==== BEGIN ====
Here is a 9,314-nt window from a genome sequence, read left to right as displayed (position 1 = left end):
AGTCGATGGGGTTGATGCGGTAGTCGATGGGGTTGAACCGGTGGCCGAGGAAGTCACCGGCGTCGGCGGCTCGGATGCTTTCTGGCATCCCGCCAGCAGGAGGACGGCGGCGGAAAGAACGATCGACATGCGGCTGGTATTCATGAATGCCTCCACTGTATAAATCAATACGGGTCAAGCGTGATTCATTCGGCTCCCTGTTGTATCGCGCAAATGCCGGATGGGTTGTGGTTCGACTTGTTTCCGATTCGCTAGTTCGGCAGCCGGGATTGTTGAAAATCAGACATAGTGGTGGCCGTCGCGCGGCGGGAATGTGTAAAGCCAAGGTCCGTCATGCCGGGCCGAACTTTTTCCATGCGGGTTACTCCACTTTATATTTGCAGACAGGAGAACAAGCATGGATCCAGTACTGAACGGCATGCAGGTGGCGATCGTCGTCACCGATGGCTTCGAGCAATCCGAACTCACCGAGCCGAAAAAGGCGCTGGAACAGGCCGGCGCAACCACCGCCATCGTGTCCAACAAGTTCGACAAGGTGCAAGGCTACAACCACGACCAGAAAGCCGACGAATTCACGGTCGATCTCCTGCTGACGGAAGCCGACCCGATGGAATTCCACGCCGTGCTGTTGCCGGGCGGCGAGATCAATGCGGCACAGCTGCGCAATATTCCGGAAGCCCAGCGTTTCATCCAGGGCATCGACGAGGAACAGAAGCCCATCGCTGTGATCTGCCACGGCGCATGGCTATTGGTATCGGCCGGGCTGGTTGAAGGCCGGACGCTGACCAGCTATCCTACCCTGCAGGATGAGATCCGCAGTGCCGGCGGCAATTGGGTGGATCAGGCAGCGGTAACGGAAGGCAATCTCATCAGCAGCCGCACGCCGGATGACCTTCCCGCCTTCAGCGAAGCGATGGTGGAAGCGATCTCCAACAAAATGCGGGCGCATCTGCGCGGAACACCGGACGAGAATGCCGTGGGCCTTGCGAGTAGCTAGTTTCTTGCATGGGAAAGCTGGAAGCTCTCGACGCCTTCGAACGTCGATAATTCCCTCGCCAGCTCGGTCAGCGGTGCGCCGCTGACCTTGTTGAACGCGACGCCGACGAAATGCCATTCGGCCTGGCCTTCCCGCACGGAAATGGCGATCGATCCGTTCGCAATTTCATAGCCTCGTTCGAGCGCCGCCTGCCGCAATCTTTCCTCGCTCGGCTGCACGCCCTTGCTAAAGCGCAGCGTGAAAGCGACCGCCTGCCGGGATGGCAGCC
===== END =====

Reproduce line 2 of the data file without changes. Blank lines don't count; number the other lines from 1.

AGTCGATGGGGTTGATGCGGTAGTCGATGGGGTTGAACCGGTGGCCGAGGAAGTCACCGGCGTCGGCGGCTCGGATGCTTTCTGGCATCCCGCCAGCAGGAGGACGGCGGCGGAAAGAACGATCGACATGCGGCTGGTATTCATGAATGCCTCCACTGTATAAATCAATACGGGTCAAGCGTGATTCATTCGGCTCCCTGTTGTATCGCGCAAATGCCGGATGGGTTGTGGTTCGACTTGTTTCCGATTCGCTAGTTCGGCAGCCGGGATTGTTGAAAATCAGACATAGTGGTGGCCGTCGCGCGGCGGGAATGTGTAAAGCCAAGGTCCGTCATGCCGGGCCGAACTTTTTCCATGCGGGTTACTCCACTTTATATTTGCAGACAGGAGAACAAGCATGGATCCAGTACTGAACGGCATGCAGGTGGCGATCGTCGTCACCGATGGCTTCGAGCAATCCGAACTCACCGAGCCGAAAAAGGCGCTGGAACAGGCCGGCGCAACCACCGCCATCGTGTCCAACAAGTTCGACAAGGTGCAAGGCTACAACCACGACCAGAAAGCCGACGAATTCACGGTCGATCTCCTGCTGACGGAAGCCGACCCGATGGAATTCCACGCCGTGCTGTTGCCGGGCGGCGAGATCAATGCGGCACAGCTGCGCAATATTCCGGAAGCCCAGCGTTTCATCCAGGGCATCGACGAGGAACAGAAGCCCATCGCTGTGATCTGCCACGGCGCATGGCTATTGGTATCGGCCGGGCTGGTTGAAGGCCGGACGCTGACCAGCTATCCTACCCTGCAGGATGAGATCCGCAGTGCCGGCGGCAATTGGGTGGATCAGGCAGCGGTAACGGAAGGCAATCTCATCAGCAGCCGCACGCCGGATGACCTTCCCGCCTTCAGCGAAGCGATGGTGGAAGCGATCTCCAACAAAATGCGGGCGCATCTGCGCGGAACACCGGACGAGAATGCCGTGGGCCTTGCGAGTAGCTAGTTTCTTGCATGGGAAAGCTGGAAGCTCTCGACGCCTTCGAACGTCGATAATTCCCTCGCCAGCTCGGTCAGCGGTGCGCCGCTGACCTTGTTGAACGCGACGCCGACGAAATGCCATTCGGCCTGGCCTTCCCGCACGGAAATGGCGATCGATCCGTTCGCAATTTCATAGCCTCGTTCGAGCGCCGCCTGCCGCAATCTTTCCTCGCTCGGCTGCACGCCCTTGCTAAAGCGCAGCGTGAAAGCGACCGCCTGCCGGGATGGCAGCC